On the line from Ottawa, Vancouver councillor Tim Stevenson spoke with palpable joy. He has all the reasons in the world to rejoice.
May 2012 was his 20th year as the first openly gay person to be ordained as minister of the United Church of Canada.
Last June, he and spouse Gary Paterson celebrated their 30th-year anniversary of being together. The latter is the minister of the St. Andrew’s-Wesley United Church in downtown Vancouver.
And then on Thursday (August 16), Paterson was elected moderator of the United Church of Canada at its 41st General Council meeting at Carleton University.
Paterson becomes the first openly gay leader of the Christian denomination.
“I’m thrilled for the church,” Stevenson told the Straight by phone today (August 17). “I’m thrilled for him although it’s a big responsibility for him. I think he’s exactly the right person at the right time for the national church. And I think he will be a marvellous moderator.”
Ordained as United Church minister in 1977, Paterson preceded Stevenson’s investiture by 15 years.
“He was first ordained when he was married to a woman and they had three children,” Stevenson recalled. “When we got together, the children were one, three and five. They’re now 32, 34, 36, and we have four grandchildren as well.”
The Vancouver councillor explained that as moderator, Paterson will serve as the spiritual head of the United Church. The latter has a three-year term.
“He is a very passionate preacher,” Stevenson said about Paterson. “He’s a very articulate individual. He has a very, very quick mind and he brings together intellect and compassion with the ability to articulate a vision for the church and reach out to society in general.”
Stevenson added that Patterson has a “prophetic voice” on various social issues.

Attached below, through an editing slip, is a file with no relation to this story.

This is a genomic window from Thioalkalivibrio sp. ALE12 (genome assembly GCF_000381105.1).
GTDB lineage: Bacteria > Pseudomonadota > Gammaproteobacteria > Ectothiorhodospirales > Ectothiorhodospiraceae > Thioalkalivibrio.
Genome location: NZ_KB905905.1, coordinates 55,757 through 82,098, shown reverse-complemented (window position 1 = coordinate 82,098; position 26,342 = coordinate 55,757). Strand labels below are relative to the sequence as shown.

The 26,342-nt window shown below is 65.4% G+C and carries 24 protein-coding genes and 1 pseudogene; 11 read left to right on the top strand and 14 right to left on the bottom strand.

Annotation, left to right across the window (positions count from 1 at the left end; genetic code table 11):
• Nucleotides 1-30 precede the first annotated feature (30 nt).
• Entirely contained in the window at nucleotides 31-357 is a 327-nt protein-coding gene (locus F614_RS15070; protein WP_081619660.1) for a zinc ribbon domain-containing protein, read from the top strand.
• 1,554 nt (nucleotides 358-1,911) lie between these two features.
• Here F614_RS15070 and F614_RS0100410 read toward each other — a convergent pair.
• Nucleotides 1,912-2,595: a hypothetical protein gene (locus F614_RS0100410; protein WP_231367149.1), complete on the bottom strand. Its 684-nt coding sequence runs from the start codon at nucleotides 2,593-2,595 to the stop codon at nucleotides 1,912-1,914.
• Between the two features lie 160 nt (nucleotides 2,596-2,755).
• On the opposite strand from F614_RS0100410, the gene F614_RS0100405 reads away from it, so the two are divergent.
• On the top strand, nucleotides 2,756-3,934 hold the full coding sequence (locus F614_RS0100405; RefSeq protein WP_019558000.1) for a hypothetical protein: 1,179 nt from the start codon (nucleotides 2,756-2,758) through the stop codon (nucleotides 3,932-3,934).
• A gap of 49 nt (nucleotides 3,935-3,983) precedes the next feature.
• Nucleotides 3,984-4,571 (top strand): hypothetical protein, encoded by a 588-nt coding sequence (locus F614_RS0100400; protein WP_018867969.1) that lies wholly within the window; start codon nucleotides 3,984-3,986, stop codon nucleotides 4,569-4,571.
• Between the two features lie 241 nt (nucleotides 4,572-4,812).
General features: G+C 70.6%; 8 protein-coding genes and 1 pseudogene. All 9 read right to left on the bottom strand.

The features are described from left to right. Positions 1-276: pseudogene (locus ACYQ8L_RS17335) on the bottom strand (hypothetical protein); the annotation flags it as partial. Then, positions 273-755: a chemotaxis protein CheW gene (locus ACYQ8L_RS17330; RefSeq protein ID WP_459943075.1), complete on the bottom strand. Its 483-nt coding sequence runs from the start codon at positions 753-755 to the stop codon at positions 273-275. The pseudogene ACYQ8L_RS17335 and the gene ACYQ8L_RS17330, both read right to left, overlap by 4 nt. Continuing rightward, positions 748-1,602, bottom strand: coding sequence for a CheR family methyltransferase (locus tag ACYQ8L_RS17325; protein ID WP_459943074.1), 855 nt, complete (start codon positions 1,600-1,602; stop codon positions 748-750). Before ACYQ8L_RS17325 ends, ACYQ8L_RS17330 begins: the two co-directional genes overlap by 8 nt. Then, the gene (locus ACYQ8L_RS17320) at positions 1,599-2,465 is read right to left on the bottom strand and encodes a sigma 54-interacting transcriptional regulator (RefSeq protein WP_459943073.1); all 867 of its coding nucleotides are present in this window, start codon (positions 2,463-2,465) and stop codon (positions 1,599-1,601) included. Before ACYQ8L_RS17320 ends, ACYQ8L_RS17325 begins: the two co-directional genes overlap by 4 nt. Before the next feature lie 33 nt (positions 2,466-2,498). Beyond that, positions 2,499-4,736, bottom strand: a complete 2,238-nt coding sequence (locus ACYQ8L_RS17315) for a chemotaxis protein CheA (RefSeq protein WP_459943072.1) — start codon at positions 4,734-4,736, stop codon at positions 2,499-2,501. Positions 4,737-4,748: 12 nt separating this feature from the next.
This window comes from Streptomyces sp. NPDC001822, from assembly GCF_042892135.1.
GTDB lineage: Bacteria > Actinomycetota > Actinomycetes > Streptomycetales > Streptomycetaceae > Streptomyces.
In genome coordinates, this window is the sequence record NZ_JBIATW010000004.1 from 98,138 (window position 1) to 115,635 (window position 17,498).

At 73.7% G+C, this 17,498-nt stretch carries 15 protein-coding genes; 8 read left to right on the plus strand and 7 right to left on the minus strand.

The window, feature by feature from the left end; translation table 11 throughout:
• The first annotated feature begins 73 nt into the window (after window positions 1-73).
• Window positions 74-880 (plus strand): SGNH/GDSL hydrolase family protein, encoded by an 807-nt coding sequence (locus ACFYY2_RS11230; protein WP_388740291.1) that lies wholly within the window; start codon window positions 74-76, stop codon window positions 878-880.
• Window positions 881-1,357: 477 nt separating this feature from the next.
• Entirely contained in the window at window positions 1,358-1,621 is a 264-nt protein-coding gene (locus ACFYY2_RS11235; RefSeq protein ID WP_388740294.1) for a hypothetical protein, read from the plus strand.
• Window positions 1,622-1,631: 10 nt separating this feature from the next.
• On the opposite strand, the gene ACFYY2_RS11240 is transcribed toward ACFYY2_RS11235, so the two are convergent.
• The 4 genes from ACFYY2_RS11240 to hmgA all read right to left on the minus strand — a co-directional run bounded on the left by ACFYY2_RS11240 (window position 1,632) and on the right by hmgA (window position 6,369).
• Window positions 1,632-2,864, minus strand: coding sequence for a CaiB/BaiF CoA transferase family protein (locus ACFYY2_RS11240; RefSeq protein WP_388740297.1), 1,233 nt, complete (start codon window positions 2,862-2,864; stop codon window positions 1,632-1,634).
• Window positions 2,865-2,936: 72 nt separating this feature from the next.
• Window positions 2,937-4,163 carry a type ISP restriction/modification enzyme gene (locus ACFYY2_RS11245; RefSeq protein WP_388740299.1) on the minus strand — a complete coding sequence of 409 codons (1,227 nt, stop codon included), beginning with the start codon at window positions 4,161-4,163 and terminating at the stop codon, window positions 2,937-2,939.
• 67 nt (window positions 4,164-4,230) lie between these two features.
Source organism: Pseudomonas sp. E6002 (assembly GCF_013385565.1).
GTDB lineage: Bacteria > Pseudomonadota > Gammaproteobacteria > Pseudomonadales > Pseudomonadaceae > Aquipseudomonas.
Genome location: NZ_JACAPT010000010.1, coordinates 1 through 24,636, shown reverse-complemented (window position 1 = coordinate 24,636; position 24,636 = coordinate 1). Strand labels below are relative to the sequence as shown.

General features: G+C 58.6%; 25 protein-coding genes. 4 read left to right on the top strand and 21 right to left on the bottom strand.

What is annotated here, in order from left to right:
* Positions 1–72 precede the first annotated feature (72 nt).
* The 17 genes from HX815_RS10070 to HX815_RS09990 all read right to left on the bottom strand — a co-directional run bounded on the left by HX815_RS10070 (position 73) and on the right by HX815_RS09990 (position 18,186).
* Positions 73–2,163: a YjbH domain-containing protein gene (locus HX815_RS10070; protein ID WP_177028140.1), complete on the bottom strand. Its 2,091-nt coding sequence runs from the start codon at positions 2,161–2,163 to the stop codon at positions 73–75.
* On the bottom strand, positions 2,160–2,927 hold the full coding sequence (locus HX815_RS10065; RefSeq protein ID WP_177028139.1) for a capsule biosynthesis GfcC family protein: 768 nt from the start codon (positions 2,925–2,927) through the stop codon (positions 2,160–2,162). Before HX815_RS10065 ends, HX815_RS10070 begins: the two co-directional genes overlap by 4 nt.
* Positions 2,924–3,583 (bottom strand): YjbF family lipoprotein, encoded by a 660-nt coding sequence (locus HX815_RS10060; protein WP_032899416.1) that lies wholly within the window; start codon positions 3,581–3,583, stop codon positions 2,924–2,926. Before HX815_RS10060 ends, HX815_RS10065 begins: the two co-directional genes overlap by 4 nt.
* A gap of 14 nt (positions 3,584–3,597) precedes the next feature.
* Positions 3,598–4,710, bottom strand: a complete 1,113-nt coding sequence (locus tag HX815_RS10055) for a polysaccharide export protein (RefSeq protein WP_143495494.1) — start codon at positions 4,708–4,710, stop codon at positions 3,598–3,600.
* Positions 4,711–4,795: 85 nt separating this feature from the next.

“In a world that is broken, in a world that needs healing, he will speak out on those issues,” Stevenson added.
According to an official United Church account of the moderator-elect’s press conference on August 16, one issue that Paterson may face is the church’s proposed boycott of products from the “illegal Israeli settlements on the West Bank”.
The account notes that he has recently returned from a two-month sabbatical in Israel and Palestine.
“I have seen first-hand for myself what was happening with the occupation, and I believe that it is wrong,” Paterson was quoted as saying. “International law would say that it is wrong, and I would suspect there are many, many Jews who say that it is wrong.”
The proposed boycott is subject to a vote today. Paterson will be sworn August 18, the last day of the church’s 41st General Council meeting that started on August 11.
In his prepared biographical sketch, Paterson described himself as an “army brat”. Born in the Yukon in 1949, he lived in Toronto and Germany before eventually settling in Vancouver, “where my family has 150 years of farming roots”.
“A couple of degrees in English literature led to my becoming a Sessional Lecturer at UBC, and a ‘closet poet’,” Paterson wrote.